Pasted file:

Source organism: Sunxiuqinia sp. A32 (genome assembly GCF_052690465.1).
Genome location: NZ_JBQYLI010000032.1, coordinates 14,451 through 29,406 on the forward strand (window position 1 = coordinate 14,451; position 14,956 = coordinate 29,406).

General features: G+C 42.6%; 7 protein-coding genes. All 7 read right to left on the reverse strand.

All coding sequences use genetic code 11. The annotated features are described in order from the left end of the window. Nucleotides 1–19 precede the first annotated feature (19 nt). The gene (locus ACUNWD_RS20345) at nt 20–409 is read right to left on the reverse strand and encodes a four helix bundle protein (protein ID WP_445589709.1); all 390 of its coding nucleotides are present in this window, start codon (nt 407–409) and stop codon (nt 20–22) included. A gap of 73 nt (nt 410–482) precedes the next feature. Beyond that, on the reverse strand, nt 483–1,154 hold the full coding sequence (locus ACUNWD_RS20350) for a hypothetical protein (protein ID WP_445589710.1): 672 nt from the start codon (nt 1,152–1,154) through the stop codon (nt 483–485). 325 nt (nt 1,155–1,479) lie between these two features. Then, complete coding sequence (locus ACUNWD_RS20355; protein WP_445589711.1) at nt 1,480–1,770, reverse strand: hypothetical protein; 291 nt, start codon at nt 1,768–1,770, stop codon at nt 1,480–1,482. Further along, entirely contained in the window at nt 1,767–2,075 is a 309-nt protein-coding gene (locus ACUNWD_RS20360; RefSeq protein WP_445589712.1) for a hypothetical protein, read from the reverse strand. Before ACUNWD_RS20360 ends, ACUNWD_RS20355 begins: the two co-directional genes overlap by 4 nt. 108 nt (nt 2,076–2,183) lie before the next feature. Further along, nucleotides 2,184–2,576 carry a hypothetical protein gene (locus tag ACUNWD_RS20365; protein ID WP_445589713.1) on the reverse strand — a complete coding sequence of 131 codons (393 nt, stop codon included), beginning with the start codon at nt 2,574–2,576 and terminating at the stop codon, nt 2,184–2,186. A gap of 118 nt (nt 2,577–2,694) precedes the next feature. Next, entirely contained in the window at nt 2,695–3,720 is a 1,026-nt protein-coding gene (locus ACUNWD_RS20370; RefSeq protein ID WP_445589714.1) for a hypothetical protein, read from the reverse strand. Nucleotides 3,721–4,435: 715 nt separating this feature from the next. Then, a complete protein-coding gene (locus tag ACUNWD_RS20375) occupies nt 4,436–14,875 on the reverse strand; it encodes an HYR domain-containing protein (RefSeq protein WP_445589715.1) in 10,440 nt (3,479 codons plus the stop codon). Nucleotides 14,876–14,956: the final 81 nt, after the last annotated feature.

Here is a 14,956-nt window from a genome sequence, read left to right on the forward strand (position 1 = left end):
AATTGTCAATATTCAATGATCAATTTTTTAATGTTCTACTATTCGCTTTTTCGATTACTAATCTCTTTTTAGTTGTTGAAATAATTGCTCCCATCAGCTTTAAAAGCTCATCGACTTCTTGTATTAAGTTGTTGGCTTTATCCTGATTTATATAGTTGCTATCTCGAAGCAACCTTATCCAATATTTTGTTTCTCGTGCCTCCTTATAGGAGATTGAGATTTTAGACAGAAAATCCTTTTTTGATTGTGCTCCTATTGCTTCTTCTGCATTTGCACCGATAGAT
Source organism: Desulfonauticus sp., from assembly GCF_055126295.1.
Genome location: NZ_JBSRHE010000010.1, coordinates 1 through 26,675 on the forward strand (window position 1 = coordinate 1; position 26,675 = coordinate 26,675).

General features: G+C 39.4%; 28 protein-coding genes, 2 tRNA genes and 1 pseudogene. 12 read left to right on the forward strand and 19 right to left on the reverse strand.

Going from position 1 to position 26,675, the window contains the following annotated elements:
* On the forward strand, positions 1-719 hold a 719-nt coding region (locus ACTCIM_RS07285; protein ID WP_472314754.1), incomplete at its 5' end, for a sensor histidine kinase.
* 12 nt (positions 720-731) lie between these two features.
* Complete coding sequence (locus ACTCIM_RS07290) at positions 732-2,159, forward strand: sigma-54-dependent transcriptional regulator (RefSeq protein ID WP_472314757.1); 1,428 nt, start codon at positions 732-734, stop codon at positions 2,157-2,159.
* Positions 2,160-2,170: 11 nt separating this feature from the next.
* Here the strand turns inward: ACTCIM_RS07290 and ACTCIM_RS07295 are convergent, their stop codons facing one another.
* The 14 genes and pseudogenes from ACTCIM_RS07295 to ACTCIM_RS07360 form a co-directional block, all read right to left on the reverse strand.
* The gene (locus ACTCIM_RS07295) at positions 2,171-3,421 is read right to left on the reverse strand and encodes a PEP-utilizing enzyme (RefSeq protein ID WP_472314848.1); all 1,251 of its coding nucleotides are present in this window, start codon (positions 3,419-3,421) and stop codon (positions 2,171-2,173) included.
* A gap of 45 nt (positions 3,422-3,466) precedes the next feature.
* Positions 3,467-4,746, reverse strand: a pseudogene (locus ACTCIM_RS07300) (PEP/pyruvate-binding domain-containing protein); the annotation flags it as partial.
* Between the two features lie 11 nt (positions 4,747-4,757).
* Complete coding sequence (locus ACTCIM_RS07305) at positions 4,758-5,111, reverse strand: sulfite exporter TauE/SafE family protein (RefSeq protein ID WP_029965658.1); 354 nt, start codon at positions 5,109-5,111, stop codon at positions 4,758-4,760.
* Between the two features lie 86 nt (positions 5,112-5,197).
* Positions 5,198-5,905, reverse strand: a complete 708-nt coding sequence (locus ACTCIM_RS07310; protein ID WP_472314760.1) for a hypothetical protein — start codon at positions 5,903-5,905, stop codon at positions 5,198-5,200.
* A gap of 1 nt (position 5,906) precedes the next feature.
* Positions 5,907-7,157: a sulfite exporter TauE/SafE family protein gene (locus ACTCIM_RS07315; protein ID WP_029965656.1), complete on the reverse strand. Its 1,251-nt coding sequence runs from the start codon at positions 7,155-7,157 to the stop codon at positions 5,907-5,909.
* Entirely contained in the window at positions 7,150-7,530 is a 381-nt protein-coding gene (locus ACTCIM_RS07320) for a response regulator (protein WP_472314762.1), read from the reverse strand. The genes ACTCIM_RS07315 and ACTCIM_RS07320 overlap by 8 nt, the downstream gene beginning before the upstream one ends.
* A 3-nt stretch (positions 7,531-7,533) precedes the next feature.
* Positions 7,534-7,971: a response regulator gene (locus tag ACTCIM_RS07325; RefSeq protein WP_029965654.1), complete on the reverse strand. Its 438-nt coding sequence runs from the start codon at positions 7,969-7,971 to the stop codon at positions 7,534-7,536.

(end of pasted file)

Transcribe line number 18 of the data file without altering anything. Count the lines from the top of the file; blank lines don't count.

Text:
* A gap of 45 nt (positions 3,422-3,466) precedes the next feature.